Well, they are weak in goal. Of 58 goalies with at least 750 minutes played, Mikko Koskinen has a .904 save percentage to rank 37th in the league, and he’s the better of the two Oiler goalies to log at least 750 minutes. Mike Smith has a save percentage of .893 (51st among those 58 goalies). It might say something that the Oilers might have a third goalie pass the 750 minute mark soon. Stuart Skinner has 734 minutes and a team-best save percentage of .913. Smith has been a victim of injuries (36 games missed this season), and Koskinen missed five games to COVID. But for now, they appear to be Edmonton’s choice in goal, Skinner currently toiling for Bakersfield in the AHL.
It would be tempting to add a weak defensive performance in front of the goalies for a scoring defense that ranks 21st in the league (3.21 goals allowed per game), but that is not a story that clearly accounts for the problems on the defensive side of the puck. The Oilers have allowed 2,332 shot attempts at 5-on-5, ninth-fewest in the league, and their plus-272 in shot attempts, for and against, at fives is also ninth-best in the league. The Oilers also have allowed 118 goals at 5-on-5, tied for 20th-fewest in the league. These are not great numbers, but it is not the profile of an awful defense.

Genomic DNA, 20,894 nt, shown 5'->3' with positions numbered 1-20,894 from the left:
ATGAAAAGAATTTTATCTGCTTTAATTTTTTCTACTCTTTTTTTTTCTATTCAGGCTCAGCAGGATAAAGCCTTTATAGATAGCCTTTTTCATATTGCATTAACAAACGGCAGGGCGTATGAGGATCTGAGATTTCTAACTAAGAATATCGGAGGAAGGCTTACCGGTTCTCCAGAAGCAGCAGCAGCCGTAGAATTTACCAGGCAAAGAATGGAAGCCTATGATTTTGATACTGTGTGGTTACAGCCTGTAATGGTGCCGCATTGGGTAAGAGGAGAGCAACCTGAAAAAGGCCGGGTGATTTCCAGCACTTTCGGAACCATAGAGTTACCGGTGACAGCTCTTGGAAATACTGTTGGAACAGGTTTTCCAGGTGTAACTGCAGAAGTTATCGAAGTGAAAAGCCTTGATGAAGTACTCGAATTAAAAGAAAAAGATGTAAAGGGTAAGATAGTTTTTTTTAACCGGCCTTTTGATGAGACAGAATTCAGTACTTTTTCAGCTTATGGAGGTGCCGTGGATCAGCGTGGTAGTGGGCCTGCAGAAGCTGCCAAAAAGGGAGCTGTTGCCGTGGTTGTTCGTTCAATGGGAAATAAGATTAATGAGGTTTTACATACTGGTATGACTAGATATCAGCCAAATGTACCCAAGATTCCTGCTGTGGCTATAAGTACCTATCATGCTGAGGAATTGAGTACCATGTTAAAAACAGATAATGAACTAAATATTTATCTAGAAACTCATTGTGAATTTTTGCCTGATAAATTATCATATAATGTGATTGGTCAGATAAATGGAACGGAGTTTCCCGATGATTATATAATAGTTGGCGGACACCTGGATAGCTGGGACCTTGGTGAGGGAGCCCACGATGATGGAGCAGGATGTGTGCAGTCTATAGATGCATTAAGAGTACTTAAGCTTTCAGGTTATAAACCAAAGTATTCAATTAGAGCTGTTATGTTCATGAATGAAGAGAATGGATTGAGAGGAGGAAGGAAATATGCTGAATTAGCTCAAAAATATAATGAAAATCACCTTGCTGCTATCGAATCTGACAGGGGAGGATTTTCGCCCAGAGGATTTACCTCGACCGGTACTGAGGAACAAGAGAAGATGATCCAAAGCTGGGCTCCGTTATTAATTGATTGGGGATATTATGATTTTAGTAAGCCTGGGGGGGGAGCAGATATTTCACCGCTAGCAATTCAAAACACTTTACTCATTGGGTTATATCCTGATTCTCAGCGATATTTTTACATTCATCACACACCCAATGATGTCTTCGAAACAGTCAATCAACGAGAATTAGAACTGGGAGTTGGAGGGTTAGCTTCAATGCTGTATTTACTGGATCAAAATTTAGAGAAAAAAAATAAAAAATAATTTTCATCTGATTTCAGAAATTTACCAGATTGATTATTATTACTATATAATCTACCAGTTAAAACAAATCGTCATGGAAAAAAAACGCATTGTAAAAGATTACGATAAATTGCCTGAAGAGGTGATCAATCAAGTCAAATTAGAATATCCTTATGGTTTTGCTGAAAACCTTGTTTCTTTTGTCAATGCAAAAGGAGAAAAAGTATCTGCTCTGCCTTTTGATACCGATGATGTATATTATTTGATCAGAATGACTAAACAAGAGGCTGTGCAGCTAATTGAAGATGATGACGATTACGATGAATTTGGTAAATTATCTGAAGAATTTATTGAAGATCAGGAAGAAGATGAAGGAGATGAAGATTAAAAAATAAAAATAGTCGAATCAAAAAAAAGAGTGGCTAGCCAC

One problem the Oilers do have is penalty killing efficiency. Their 75.7 penalty kill rate ranks 26th in the league, their 3.09 shorthanded situations faced per game are ninth-most in the league. Going shorthanded often and being poor at penalty killing is a recipe for trouble. Add to this the fact that Koskinen has a save percentage of .844 when shorthanded (50th of 69 goalies appearing in 10 or more games), and Smith ranking 61st in that group with a .821 save percentage, and it is clear teams have been able to take advantage of Edmonton with the man advantage.
The Caps are 39-31-2 (six ties) in their all-time series with Edmonton, 14-20-1 (four ties) on the Oilers’ ice sheet. Washington is 6-3-1 in their last ten games against the Oilers overall.
Vancouver Canucks (Friday/10:00pm (Eastern) – Rogers Arena)
The dreaded “three-games-in-four-nights” is how the Caps will end this three-city road trip. And they will do it against a well-motivated team that has performed quite well since changing coaches back in early December. Since Bruce Boudreau took over for Travis Green behind the Vancouver bench, the Canucks are 20-8-4, seventh in points earned over that period and sixth in points percentage (.688). Quite a turn around from the 8-15-2/.360 start for the Canucks under Green (28th in points/29th in points percentage).
The improvement across statistical categories with the coaching change has been dramatic. Scoring offense is up from 2.36 goals per game under Green (27th in the league) to 3.19 under Boudreau (23th). Scoring defense has improved from 3.16 goals allowed per game (23rd) to 2.59 (fifth). The power play improved from 17.4 percent (22nd) to 24.0 percent (eighth). Penalty killing is up from 64.6 percent (32nd) to 76.0 percent (22nd). The Canucks scored first eight times in 25 games under Green and have scored first 19 times in 32 games under Boudreau. The record when scoring first improved from 4-4-0 (.500/tied for 25th in winning percentage) to 15-2-2 (.789/eighth). They took a lead into the third period only seven times in 25 games under Green (6-1-0/.57/tied for 15th in winning percentage) and have done so 16 times in 31 games under Boudreau (14-0-2/.875/15th).